CAPE ST FRANCIS, Eastern Cape – Golf can be a terribly cruel game at times and while leader Ockie Strydom was busy racking up a quadruple-bogey eight at the par-four 11th hole, Ruan Korb was putting the finishing touches to his brilliant round of 63 by sinking yet another birdie putt on the final hole of the Vodacom Origins of Golf St Francis Links tournament on Saturday.

Korb’s third successive birdie, to go with two-in-a-row on the 12th and 13th holes, saw him go an astonishing nine-under-par in the final round, leaving him on 13-under-par for the tournament.

Strydom had been on 15-under before the awful shock of his snowman on the 11th, and although he did well to not totally disintegrate, he could only par his way through to the close, settling for a level-par 72 after being four-under at the turn.

That left the 37-year-old in second place on 11-under, two behind Korb. Scottish veteran Doug McGuigan also challenged for the title, but bogeyed the last two holes when pushing for birdies to tie Korb, the 52-year-old closing with a 71 that left him on nine-under and in third place for the tournament.

The 28-year-old Korb admitted that it was just one of those idyllic days when every putt he looked at, he seemed to sink.

“I really enjoyed myself out there today, the weather was better and my putting was definitely the main reason for my win, every putt just seemed to find the bottom of the cup,” Korb said.

“My putting was certainly much better than when I finished second in the SunBet Challenge Time Square in August.”

The Silver Lakes golfer, who had begun the final round seven shots off the pace, had picked up decent momentum on the front nine with three birdies and a bogey in his first four holes, but he really began pushing for the title with a brilliant run that saw him eagle the par-five sixth and then pick up shots at the next two holes.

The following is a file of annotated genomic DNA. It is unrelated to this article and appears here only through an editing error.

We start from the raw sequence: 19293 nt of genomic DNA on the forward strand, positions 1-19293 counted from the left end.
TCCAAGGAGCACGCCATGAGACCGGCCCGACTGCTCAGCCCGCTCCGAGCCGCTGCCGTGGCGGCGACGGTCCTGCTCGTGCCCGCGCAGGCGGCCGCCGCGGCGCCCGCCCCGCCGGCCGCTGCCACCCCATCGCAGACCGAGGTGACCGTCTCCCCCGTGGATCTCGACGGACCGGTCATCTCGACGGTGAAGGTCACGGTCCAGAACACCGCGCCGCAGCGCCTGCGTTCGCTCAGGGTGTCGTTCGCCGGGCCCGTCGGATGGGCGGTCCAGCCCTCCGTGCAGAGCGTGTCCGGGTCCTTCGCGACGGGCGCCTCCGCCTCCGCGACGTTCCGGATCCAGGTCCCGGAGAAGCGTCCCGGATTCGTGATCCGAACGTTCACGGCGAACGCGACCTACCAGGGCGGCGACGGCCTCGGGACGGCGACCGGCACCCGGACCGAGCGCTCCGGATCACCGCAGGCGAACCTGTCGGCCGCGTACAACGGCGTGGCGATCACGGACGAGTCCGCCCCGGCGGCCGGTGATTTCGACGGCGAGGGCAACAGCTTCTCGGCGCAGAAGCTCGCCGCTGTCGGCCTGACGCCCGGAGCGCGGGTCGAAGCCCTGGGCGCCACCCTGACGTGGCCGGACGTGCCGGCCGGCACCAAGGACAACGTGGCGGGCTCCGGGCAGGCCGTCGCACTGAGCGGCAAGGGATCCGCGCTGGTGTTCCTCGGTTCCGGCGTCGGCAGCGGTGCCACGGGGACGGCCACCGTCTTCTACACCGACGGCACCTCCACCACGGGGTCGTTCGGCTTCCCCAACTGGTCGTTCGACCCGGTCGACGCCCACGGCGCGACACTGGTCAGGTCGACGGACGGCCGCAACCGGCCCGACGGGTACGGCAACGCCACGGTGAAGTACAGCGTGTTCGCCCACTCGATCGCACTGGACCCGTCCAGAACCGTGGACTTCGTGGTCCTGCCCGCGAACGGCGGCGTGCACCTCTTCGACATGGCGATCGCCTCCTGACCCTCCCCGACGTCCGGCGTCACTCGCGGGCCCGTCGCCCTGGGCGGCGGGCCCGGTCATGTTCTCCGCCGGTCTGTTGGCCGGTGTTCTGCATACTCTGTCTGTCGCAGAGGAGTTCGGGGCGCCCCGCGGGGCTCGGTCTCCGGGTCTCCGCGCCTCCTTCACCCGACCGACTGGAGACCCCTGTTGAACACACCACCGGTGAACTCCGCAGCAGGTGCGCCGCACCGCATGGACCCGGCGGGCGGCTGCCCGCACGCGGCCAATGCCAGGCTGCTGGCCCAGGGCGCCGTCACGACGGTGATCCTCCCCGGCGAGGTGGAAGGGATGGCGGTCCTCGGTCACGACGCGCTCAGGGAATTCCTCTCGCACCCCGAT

He was now 10-under for the tournament and in striking distance, but his charge was reversed as he had a 15-minute delay at the ninth tee while the group in front searched for balls. Korb lost concentration and bogeyed both nine and 10.

“I said before the round that if I could get to 14-under then I would have a chance, but waiting on the ninth was a bit of a momentum-breaker,” Korb said.

“But after those two bogeys I just tried to get calm and said to my caddie that we have to do something now otherwise the win is going to get away from us.”

Knowing he had to be positive, Korb birdied both the par-four 12th and the par-five 13th into the westerly wind, and then, with holes 16 and 17 heading in the opposite direction, he took advantage with two more birdies.

The three on the par-four 18th was the icing on the cake for his second Sunshine Tour victory, his first coming at the Time Square Casino Challenge at Wingate Park Country Club in 2020.

“It’s a big confidence-booster to win at this time of year, with the big summer events coming up,” Korb said.

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    Don’t be so busy – even working for God – that you don’t have regular quiet time. Don’t let your activities become more important than your time with the Father. You can be alive ‘for’ God without experiencing the presence and power of the living Christ.

    “Attempting to serve the Lord without the strength of the Holy Spirit results in frustration and ultimate disaster.

    “If your vision of him grows dim, your service will become powerless and ineffective. This will happen if your spiritual reserves are not regularly replenished through prayer and meditation.

    “You must put him first in all your activities. Your service for him must be the result of your intimate knowledge of him. Only when he enjoys priority in all things, can you understand life from his perspective. Putting Christ first in your life and work makes you a more capable servant of God.” – A Shelter From The Storm, Solly Ozrovech